Everything lives online these days, so it's not uncommon to have hundreds of credentials for different accounts on apps and websites. That's why a password manager is a must, and your iPhone has one built right into iOS that you can start using today. In iOS 14, it's gotten even more useful since it can now monitor your passwords regularly to see if any match leaked password lists online.
While Apple's iCloud Keychain password manager has already been able to alert you to weak passwords, whether they are just weak or reused across accounts, password monitoring against data breaches is a whole new thing.
Just because one of your passwords may be listed in a data breach doesn't necessarily mean the specific account is automatically compromised. The password may be from a leak of another website or company's data, not from the same site as the one you use the password on. Still, even if you have a strong password, hackers will regularly add leaked passwords to their password-cracking lists for brute-force attacks, so it's only a matter of time before someone targets you and gets access.
If you have iCloud Keychain set up as an option to auto-fill passwords into mobile and web apps, Safari will help out in the auditing so that it can warn you of compromised passwords whenever you log in to a website. So if you use iCloud Keychain to auto-fill your credentials into a website in Safari, after you sing in, Safari will give you a prompt to "Change Password on Website," like so:
This password has appeared in a data leak, which puts this account at high risk of compromise. You should change your password immediately.
iPhone can create a strong password for you. Would you like to change your password for "[sitename]"?
Tapping the"Change Password on Website" button will pop you into the web view inside of the "Passwords" menu item in your Settings app. From here, you can log in and change your password for the site or use the forgot password option to change it right away, depending on the site's options. Then, iCloud Keychain can help you choose a stronger password, just like it always has been able to do.
If the website has an option to upgrade your login to Sign in with Apple, you'll also get a suggestion to do that instead of letting iCloud Keychain automatically generate a new password. Sign in with Apple uses your Apple ID for the account. That way, it limits the information shared about you to the website.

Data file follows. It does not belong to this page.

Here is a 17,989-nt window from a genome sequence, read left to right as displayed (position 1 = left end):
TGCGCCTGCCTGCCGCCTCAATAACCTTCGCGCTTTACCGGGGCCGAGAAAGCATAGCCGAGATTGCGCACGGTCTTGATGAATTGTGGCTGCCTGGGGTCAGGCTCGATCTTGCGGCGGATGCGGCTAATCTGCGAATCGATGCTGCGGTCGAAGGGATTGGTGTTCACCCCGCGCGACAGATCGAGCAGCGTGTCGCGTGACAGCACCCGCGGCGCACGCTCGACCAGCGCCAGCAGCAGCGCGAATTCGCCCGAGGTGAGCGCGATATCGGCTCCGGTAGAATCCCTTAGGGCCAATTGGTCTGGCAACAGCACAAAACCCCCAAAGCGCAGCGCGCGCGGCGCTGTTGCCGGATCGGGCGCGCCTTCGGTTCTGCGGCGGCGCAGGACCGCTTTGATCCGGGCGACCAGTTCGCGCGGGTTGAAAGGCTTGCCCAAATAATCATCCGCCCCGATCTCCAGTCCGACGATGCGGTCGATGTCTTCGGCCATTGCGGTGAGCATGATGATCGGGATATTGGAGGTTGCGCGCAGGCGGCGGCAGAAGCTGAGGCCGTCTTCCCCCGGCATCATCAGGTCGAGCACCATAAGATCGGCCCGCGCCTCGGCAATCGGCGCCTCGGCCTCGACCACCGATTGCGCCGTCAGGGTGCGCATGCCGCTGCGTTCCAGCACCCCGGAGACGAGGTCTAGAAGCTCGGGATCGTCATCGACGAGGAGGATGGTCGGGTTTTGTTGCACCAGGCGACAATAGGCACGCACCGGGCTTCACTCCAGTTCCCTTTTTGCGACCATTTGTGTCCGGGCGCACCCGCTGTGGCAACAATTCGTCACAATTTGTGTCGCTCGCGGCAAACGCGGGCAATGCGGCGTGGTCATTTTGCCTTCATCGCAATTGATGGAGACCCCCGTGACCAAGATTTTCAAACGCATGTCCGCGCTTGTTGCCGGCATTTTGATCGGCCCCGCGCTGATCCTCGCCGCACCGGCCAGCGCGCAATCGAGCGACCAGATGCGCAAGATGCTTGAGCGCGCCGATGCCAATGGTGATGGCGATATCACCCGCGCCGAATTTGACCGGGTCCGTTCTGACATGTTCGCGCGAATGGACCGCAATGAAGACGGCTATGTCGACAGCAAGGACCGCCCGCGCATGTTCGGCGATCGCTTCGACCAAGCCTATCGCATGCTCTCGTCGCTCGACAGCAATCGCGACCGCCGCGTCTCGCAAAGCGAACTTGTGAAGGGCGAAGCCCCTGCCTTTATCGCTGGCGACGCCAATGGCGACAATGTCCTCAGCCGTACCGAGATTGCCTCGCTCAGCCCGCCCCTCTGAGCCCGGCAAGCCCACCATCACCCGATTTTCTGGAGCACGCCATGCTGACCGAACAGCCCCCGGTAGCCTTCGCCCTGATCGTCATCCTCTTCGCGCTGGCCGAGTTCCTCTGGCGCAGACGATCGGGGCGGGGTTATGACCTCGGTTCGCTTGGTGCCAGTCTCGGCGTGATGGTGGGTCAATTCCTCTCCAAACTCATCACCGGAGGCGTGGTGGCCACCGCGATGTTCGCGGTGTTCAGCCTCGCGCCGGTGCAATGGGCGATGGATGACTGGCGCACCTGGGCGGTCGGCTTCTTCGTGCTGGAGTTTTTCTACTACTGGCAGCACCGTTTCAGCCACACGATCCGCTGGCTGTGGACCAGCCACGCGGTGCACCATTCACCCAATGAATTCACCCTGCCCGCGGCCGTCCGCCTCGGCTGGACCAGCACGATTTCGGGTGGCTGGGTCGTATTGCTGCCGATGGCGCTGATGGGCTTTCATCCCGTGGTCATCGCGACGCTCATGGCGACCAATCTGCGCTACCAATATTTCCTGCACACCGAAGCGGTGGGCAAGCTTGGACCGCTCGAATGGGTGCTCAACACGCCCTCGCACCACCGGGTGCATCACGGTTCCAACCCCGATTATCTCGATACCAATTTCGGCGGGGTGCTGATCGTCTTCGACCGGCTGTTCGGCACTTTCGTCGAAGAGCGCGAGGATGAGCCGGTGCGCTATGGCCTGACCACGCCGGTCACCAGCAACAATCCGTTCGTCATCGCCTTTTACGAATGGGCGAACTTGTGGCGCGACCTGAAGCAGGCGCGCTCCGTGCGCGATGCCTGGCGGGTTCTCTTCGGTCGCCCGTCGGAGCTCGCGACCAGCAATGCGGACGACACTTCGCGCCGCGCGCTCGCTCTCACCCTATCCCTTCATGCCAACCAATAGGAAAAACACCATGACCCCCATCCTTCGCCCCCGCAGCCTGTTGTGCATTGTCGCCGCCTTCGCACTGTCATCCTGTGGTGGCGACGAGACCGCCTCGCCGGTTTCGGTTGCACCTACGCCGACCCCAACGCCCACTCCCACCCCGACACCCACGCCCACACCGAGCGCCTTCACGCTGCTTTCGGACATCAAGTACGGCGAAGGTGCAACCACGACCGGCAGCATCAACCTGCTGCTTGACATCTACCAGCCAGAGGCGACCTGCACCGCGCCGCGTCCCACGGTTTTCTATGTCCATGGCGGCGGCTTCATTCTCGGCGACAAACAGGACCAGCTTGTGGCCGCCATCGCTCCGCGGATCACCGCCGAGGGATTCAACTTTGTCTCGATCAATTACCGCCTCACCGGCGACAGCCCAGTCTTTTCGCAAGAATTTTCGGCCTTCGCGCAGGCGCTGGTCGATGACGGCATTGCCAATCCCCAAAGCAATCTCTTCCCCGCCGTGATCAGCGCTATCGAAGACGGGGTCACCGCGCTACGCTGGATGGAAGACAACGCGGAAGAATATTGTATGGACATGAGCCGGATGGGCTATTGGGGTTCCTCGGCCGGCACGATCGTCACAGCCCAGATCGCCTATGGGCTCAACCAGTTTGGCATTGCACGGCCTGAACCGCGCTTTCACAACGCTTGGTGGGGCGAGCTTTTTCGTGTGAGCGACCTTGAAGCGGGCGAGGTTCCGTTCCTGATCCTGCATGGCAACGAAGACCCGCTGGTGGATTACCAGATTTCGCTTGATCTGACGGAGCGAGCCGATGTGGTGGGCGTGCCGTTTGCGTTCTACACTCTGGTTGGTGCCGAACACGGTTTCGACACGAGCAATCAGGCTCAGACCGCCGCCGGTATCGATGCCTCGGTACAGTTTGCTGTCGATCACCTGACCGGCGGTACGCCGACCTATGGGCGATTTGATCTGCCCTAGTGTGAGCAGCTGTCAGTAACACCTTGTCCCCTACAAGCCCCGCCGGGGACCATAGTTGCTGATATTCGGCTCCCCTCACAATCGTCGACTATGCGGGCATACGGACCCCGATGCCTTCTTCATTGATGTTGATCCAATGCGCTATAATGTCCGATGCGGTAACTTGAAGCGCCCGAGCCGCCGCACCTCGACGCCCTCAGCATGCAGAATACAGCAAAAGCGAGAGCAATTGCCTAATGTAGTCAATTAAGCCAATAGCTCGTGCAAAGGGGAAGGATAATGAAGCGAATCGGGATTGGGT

If you don't want to wait for Safari to warn you of vulnerable passwords only when logging into an applicable website, you can go directly to the Settings app to see all of your security recommendations. That way, you get things done before it's too late. Doing so is also useful if you store passwords in iCloud Keychain but don't use it as one of your auto-fill password managers (since you wouldn't get alerts in Safari).
In the Settings app, open up the "Passwords" menu item. You could also tell Siri to "open passwords." Then, use Face ID, Touch ID, or your passcode to log in.
Once logged in, you should see the "AutoFill Passwords" option (which lets you choose iCloud Keychain or another password manager like LastPass for auto-filling credentials) up top. Right under that but before your list of accounts, you'll see "Security Recommendations;" open that.
Here is where you would find high priority recommendations to change passwords that are too weak or reused, with other suggestions listed below. Now, in iOS 14, you'll also see high priority recommendations to change passwords because of a "password that has appeared in a data leak."
You can tap "Change Password on Website" to open up that site's web view right away to get started, or you can tap the account to see more details. There, you'll be able to see your username and password, as well as any other security risks associated with the account, such as weak or reused passwords. You'll also see the link to "Change Password on Website" here too.
If you choose "Change Password on Website," you can let iCloud Keychain help you pick a new password, just like you would when doing so from Safari. You can also upgrade your account to Sign in with Apple if the site supports it, as described in the previous section above.
Safari and iCloud Keychain regularly monitor your passwords against leaked passwords online that may have been involved in a data breach. Apple states that it "uses strong cryptographic techniques to regularly check derivations of your passwords against a list of breached passwords in a secure and private way that doesn't reveal your password information — even to Apple."
If that still doesn't sound good to you, you can disable the feature. To stop the automatic monitoring, toggle off the "Detect Compromised Passwords" switch in the "Security Recommendations" section of the "Passwords" menu in Settings.
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